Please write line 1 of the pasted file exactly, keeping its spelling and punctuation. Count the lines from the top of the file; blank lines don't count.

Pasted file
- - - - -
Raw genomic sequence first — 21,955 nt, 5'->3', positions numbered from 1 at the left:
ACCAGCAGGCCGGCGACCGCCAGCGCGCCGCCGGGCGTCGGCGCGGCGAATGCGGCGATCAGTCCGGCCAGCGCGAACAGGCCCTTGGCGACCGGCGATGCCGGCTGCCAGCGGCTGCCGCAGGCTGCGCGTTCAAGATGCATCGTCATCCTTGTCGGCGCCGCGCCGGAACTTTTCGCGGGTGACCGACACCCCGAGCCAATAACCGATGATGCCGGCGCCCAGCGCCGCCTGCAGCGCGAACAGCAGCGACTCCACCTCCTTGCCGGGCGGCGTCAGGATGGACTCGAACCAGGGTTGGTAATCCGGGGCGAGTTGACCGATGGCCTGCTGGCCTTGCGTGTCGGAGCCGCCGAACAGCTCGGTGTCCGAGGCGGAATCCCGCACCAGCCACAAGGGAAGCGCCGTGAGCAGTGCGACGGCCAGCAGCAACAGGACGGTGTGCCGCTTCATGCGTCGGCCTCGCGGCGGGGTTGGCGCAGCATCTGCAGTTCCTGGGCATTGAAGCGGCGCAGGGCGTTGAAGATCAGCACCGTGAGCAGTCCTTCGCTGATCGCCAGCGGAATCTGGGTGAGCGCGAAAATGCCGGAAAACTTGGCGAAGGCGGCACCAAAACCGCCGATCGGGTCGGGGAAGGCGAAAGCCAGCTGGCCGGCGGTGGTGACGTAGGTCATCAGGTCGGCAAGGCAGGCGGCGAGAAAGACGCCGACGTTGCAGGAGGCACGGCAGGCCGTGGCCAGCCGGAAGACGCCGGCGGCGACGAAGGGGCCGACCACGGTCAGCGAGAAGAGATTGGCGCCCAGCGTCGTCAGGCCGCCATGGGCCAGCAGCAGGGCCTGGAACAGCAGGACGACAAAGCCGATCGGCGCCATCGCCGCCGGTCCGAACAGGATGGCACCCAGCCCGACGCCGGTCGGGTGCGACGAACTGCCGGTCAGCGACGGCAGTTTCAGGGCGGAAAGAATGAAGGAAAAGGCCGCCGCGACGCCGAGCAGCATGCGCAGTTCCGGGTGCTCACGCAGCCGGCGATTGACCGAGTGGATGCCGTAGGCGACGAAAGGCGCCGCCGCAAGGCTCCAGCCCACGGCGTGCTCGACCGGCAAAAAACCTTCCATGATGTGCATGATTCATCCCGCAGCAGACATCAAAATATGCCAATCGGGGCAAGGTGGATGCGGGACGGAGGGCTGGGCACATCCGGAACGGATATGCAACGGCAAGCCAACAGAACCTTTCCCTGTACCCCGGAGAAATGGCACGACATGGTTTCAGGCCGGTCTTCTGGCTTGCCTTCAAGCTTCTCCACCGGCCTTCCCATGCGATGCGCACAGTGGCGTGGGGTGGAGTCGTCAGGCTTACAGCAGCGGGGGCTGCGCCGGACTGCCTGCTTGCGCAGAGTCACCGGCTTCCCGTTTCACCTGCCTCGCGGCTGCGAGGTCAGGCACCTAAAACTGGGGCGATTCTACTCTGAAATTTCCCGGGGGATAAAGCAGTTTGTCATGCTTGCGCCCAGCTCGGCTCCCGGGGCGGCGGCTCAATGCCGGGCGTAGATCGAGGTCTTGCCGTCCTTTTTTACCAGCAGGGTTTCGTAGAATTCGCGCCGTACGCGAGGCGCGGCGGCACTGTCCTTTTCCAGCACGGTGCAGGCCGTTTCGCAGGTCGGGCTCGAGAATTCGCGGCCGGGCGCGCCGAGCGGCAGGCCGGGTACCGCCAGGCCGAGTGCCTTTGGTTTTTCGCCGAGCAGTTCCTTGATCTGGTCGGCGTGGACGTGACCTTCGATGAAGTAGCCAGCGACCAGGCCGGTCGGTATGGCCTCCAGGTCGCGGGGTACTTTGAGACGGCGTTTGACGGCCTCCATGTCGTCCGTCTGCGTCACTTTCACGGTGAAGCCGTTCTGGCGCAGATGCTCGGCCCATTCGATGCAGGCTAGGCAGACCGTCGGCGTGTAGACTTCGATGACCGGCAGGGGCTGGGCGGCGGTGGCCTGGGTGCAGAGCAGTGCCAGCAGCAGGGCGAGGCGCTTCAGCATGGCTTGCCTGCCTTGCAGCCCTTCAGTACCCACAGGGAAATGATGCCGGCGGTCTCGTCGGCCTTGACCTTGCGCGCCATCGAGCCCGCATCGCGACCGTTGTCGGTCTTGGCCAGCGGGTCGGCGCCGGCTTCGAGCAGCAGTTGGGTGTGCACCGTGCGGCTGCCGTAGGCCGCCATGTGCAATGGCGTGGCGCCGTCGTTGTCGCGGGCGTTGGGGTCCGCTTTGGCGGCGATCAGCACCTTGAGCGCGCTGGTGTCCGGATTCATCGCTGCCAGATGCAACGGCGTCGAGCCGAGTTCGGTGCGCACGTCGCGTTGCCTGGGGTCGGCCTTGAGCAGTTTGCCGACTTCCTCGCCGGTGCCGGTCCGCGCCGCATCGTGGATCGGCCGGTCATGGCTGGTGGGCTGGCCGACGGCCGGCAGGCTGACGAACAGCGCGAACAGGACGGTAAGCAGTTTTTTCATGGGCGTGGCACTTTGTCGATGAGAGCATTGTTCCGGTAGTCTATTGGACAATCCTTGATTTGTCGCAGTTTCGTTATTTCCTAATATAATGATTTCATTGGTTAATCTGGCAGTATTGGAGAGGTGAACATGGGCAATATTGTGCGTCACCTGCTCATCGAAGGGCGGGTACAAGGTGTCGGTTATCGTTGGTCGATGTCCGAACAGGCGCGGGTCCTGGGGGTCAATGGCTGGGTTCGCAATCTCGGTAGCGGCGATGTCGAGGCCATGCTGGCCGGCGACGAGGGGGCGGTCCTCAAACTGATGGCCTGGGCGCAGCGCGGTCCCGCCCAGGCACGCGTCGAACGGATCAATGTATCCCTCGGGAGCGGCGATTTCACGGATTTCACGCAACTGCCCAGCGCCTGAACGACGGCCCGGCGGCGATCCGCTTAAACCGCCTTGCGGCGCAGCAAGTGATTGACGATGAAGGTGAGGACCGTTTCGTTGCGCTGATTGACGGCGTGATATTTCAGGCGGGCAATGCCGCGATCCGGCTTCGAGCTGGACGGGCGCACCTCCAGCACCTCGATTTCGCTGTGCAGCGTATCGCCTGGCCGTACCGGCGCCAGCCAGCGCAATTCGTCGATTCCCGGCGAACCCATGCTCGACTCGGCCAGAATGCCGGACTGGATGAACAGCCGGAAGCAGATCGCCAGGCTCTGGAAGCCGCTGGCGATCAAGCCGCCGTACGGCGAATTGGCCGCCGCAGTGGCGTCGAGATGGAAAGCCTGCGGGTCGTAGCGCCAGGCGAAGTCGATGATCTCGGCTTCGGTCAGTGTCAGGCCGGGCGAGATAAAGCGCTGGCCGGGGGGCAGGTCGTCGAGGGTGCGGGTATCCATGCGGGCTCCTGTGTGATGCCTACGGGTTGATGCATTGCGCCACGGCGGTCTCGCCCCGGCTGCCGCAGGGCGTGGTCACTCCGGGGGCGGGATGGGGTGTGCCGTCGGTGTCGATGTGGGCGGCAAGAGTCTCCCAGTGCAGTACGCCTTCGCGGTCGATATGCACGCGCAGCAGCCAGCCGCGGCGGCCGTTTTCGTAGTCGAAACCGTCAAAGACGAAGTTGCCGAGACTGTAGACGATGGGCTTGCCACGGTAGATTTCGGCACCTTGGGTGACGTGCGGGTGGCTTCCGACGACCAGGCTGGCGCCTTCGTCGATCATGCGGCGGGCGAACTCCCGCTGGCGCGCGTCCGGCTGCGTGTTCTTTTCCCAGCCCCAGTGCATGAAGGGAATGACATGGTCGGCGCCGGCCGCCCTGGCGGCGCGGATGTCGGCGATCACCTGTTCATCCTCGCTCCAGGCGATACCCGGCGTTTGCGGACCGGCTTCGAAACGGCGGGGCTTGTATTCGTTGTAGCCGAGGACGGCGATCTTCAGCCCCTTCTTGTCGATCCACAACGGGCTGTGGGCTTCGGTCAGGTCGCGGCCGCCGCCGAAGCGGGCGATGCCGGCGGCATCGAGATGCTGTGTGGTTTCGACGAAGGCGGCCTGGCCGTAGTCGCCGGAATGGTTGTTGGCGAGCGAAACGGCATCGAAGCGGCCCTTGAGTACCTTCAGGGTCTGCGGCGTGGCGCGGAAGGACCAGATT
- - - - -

Raw genomic sequence first — 21,955 nt, 5'->3', positions numbered from 1 at the left: